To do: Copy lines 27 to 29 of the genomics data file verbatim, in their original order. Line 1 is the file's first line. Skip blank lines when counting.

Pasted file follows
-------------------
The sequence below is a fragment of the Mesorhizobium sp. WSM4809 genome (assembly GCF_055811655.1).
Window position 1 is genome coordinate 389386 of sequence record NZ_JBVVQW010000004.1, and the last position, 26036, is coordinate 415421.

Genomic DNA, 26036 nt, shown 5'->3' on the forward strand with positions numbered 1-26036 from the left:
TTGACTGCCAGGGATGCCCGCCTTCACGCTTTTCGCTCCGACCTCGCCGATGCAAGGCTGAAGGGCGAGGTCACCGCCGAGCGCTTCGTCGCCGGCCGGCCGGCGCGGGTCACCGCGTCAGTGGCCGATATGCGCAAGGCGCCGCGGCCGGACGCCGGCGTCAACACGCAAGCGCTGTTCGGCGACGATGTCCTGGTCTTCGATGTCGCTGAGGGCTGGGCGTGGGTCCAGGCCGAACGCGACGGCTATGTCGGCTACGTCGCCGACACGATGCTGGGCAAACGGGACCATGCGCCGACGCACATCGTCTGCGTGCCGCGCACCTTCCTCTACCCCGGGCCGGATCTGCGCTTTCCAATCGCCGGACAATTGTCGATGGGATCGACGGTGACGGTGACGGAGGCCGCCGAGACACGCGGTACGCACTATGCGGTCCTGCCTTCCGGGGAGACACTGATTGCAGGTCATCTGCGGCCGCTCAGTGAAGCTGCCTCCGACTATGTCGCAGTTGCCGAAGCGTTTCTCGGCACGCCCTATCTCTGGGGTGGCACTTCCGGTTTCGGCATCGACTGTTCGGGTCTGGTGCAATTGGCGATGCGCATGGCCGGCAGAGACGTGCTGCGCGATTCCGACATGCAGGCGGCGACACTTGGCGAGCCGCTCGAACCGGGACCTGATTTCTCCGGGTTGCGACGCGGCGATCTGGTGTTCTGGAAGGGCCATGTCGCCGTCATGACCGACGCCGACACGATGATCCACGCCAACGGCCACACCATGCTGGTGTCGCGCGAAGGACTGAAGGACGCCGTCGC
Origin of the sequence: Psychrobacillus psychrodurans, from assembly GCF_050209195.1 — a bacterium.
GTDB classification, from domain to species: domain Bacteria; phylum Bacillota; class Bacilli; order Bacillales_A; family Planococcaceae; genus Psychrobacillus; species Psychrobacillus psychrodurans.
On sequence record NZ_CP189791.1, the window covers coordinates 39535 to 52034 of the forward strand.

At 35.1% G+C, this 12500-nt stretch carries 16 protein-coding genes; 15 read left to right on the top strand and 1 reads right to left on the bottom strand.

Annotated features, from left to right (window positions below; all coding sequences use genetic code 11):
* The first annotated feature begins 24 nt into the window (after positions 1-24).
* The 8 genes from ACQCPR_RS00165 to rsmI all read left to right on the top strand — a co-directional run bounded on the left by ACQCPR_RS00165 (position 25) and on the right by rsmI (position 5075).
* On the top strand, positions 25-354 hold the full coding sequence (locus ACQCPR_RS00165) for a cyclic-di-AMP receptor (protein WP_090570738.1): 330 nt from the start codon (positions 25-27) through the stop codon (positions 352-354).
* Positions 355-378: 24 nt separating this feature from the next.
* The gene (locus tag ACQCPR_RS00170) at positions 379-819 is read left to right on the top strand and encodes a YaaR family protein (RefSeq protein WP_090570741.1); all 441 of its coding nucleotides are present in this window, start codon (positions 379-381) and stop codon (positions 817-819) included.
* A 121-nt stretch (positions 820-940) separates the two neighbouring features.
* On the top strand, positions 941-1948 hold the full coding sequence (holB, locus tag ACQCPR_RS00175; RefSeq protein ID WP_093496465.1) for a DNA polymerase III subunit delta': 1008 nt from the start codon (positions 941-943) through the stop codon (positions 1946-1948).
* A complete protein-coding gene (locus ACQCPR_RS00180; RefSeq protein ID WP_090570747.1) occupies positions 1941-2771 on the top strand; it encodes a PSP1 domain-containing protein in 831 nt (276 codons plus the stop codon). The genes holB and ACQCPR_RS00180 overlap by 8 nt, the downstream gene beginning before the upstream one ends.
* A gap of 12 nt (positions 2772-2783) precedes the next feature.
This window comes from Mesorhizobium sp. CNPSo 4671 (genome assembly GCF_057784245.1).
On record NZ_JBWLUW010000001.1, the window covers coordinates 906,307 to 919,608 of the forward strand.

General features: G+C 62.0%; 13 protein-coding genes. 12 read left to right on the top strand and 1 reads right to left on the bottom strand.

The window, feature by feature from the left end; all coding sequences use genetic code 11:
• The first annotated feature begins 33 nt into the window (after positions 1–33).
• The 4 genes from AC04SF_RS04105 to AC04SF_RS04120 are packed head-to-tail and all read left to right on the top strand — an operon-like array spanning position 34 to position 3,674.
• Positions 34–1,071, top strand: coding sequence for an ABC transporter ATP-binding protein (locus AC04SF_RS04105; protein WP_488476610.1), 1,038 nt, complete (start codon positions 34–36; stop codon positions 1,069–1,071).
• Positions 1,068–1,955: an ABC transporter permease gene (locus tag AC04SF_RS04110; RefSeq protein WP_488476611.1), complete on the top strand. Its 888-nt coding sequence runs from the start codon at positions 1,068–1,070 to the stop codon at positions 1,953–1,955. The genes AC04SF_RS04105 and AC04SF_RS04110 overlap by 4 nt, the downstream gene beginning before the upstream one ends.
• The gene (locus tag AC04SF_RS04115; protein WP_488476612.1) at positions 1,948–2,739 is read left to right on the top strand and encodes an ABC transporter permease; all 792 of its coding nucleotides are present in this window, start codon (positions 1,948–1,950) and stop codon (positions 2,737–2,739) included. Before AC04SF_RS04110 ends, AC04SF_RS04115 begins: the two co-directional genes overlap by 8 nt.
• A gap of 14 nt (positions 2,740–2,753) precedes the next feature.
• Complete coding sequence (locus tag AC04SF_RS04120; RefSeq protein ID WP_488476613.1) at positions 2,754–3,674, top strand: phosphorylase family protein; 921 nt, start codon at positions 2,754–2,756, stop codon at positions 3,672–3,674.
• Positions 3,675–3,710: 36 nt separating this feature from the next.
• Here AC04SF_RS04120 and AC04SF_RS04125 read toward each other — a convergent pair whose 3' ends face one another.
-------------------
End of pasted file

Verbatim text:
• The gene (locus tag AC04SF_RS04115; protein WP_488476612.1) at positions 1,948–2,739 is read left to right on the top strand and encodes an ABC transporter permease; all 792 of its coding nucleotides are present in this window, start codon (positions 1,948–1,950) and stop codon (positions 2,737–2,739) included. Before AC04SF_RS04110 ends, AC04SF_RS04115 begins: the two co-directional genes overlap by 8 nt.
• A gap of 14 nt (positions 2,740–2,753) precedes the next feature.
• Complete coding sequence (locus tag AC04SF_RS04120; RefSeq protein ID WP_488476613.1) at positions 2,754–3,674, top strand: phosphorylase family protein; 921 nt, start codon at positions 2,754–2,756, stop codon at positions 3,672–3,674.